Lytro Specifications: A Deeper Look Inside
Are you really interested in the details of Lytro’s LightField Camera? Is the official information not enough for you?
Here are some interesting bits & pieces of information about Lytro’s LightField Camera that have accumulated in my virtual notebook over the last few months.
All of these details were mentioned on the web and/or in public presentations (sources are given at the end of the article), but they’re not quite as publically available as the standard information. One of these presentations was a technical introduction to plenoptic imaging by Lytro CTO Kurt Akeley at the University of Washington, titled “A different perspective on the Lytro light field camera”.
How many microlenses are in a Lytro camera?
There are about 100,000 microlenses (the actual number is “a little higher”) in each Lytro’s microlense array. Microlense pitch is 13.9 µm. The more (micro-)lenses you put into an array, the smaller the depth of field gets.
What is the closest point a Lytro camera can focus on, at different zoom levels?
In Everyday Mode, the minimum focus distance is 0.1 m at 1x zoom (zoomed out completely) and about 7 m at 8x zoom (full zoom). More zoom steps: 2x zoom … 0.4 m; 3x zoom … 1.0 m; 4x zoom … 1.7 m.
What kind and size of imaging sensor does the Lytro camera use?
The first generation LightField camera by Lytro features a 6.5 x 4.5 mm CMOS sensor, which is a bit smaller than most point ant shoot sensors (1/2.3″) and a bit bigger than an iPhone sensor (1/3.2″):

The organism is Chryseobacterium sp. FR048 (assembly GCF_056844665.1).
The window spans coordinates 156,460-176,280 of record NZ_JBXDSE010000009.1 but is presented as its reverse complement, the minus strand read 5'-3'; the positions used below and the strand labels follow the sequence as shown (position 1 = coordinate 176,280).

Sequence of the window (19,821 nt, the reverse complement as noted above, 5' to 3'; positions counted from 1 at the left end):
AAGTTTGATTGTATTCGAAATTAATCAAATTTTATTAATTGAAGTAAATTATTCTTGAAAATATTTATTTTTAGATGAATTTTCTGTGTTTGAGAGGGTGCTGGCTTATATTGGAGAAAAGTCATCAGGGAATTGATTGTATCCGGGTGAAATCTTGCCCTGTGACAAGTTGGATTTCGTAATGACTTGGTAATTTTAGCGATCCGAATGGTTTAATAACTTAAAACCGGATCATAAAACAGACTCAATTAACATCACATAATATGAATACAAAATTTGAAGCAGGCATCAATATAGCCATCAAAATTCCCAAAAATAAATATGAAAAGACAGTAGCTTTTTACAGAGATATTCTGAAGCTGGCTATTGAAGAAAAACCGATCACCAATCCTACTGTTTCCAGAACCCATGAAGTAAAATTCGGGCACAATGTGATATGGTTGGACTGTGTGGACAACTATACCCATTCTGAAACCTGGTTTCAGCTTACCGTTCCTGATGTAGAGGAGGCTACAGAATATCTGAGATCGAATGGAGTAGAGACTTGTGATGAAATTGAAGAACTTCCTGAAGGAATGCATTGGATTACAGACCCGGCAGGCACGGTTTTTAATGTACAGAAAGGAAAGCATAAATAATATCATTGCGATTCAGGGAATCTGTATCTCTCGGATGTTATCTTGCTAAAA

What exactly is Creative Mode, really?
Creative Mode allows you to change the refocus range. Creative Mode uses an autofocus motor that you can feel when setting the center of refocus range. The Depth of Field is controlled by the level of zoom applied: The more you zoom in, the bigger the depth of field gets.
How long did it take to develop the Lytro camera?
From initial research to market release, it took about 9 years. Ren Ng started his PhD studies in 2003, and founded the company in 2006. The first cameras finally shipped in February 2012.
From just a handful of people, the company has grown to over 100 employees, and has raised approx. 50 million dollars in investment.
What’s next for Lytro?
Future development options that Akeley mentioned in his talk were: CMOS sensors, more pixels, faster and cheaper lenses, LightField video (the biggest issues being the efficient computation of projections and compression) and parallax displays (individual automatic projection to each eye, glasses-free 3D).
What more can you do with two buttons?
In terms of “hard controls”, camera only has an on/off button (bottom), a shutter button (top), a touch zoom slider (and of course the touchscreen). Is there more you can do, other than switching on/off and taking pictures?
- Hard reset: Press and hold the power button for (up to) 40 seconds, then release it. The camera will then reset itself. Any pictures on the camera will be unaffected.
- (If you find another combination that does something, let us know in the comments!)